You must not come lightly to the blank page.
In the crowded genre of books about writing, we can now declare Stephen King’s On Writing to be a standard. It’s so often read and recommended that many who have never tried a word of King’s fiction will yet have this one on their shelves. And for good reason. King, whose stories have entered our cultural lexicon in a way that other fiction mega-sellers, like John Grisham or Danielle Steel, couldn’t dream of, is as successful and prolific a guide as you could wish for. Continue reading “10. On Writing”
“There are no truths, Coyote,” I says. “Only stories.”
In October of 1829, President Andrew Jackson wrote a letter to an army major who was soon to be passing through the country of the Choctaw tribe in present-day Alabama and Mississippi. The government was working to induce the tribe to peacefully cede their lands to American settlers. In his letter, Jackson instructs his emissary to promise them new lands, further west, which would be theirs for good. The major, wrote Jackson, should tell the Choctaw that they would live,
There, beyond the limits of any State, in possession of land of their own, which they shall possess as long as Grass grows or water runs.
Continue reading “6. Green Grass, Running Water”
I saw the sign
And it opened up my eyes
I saw the sign
Early in The Song Machine, John Seabrook describes what must be the defining feature of pop music today. He opens with a scene involving “the Boy,” his fifth-grader son who has begun to listen to Top 40 stations as he rides with his dad to and from school every day. Stirred by his child’s new palate, Seabrook starts listening to Top 40 as well (which, he immediately corrects us, is properly called Contemporary Hits Radio, or CHR). He reluctantly abandons his dad rock for Flo Rida and the like, as a sort of bonding exercise with his son.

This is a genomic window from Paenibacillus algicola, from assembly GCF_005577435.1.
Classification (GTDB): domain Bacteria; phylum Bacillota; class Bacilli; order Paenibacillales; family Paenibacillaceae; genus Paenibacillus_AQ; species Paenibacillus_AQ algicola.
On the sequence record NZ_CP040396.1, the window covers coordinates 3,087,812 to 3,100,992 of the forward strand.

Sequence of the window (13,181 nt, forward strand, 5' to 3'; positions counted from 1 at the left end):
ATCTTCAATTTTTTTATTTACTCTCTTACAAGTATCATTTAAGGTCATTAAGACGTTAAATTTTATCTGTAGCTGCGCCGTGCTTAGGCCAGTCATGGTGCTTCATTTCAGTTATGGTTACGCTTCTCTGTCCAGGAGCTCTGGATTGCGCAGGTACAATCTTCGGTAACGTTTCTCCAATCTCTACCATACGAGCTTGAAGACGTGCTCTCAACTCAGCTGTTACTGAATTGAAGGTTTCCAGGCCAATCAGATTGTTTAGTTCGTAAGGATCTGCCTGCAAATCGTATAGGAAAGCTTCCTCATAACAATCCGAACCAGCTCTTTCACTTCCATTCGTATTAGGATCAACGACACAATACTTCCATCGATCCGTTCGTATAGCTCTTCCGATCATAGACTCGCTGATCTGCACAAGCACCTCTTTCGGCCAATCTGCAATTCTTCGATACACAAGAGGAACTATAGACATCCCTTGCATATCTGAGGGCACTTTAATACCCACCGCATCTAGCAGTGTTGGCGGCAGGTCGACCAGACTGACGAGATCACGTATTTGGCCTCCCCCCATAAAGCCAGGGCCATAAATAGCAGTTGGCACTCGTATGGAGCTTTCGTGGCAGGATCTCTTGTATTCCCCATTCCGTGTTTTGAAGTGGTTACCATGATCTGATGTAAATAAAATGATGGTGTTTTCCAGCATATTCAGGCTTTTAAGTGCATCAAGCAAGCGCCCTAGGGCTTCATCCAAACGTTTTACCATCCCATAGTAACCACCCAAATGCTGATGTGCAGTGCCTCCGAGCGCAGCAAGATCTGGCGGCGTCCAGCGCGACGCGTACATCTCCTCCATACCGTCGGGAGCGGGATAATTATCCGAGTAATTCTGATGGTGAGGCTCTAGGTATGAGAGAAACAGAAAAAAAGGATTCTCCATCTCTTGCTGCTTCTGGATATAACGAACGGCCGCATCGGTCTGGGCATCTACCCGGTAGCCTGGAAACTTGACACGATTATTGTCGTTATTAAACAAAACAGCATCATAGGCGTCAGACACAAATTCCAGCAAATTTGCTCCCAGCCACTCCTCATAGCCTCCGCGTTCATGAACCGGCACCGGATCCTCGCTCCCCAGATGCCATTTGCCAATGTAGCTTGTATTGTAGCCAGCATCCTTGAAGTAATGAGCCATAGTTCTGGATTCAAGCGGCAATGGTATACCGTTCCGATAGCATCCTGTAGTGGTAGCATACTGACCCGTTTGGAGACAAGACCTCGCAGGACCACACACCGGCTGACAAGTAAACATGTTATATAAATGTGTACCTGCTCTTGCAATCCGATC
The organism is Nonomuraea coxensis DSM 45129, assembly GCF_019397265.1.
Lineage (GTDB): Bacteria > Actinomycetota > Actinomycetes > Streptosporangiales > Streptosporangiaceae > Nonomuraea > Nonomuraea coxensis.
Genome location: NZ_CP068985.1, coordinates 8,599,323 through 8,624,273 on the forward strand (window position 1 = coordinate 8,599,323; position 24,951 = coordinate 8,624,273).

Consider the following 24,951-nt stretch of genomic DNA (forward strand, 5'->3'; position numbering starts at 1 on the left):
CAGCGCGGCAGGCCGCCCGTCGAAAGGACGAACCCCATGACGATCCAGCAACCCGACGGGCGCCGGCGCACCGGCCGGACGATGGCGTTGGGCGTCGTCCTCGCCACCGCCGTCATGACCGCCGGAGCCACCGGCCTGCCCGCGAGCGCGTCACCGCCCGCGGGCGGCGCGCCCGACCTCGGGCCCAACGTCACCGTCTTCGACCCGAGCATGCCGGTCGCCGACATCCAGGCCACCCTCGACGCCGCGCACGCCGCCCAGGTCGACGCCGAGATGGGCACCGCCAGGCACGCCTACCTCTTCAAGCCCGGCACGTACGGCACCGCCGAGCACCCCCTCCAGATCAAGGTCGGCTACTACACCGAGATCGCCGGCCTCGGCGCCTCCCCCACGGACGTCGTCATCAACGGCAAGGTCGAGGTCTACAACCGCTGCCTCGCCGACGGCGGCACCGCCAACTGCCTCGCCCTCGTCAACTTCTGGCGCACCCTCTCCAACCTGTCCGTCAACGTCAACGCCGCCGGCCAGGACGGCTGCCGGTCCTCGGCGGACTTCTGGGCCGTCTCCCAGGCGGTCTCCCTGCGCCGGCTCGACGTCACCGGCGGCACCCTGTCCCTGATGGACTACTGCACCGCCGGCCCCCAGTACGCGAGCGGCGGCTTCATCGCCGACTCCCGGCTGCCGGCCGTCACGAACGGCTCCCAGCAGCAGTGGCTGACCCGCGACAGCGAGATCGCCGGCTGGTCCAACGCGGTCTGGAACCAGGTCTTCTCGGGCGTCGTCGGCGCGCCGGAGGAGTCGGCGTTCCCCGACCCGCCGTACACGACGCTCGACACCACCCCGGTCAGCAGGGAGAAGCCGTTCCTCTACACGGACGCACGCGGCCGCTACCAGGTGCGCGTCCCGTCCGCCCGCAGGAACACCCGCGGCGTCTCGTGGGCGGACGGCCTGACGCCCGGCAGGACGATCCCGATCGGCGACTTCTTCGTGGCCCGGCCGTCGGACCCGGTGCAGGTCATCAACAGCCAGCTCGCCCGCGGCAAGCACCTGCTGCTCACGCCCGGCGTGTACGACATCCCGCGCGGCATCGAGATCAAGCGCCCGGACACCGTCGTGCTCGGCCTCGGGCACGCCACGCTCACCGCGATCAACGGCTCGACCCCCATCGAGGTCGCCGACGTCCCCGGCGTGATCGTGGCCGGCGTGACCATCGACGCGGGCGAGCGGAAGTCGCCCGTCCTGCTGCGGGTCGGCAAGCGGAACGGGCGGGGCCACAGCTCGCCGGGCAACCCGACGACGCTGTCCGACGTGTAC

Seabrook’s initial reaction to modern pop is that of anyone as highly cultivated and deeply refined as he. He asks himself:
Is this music? Continue reading “3. The Song Machine”
Could he really be doing all this for attention? Could he really be milking his own past to solicit sympathy from a too-long indifferent public?
It’s San Francisco in the early nineties. The Silicon Valley playground of today has not yet devoured the grubby hippie paradise of the mid-century. Instead, the two seemed for a time to be moving in parallel. Startup culture was already there, an incubator for cool, new things made with creative freedom and virtually no hope of profit. Few would have seen it, like droves of overachieving tech utopians now do, as billionaire’s first steps. Continue reading “2. A Heartbreaking Work of Staggering Genius”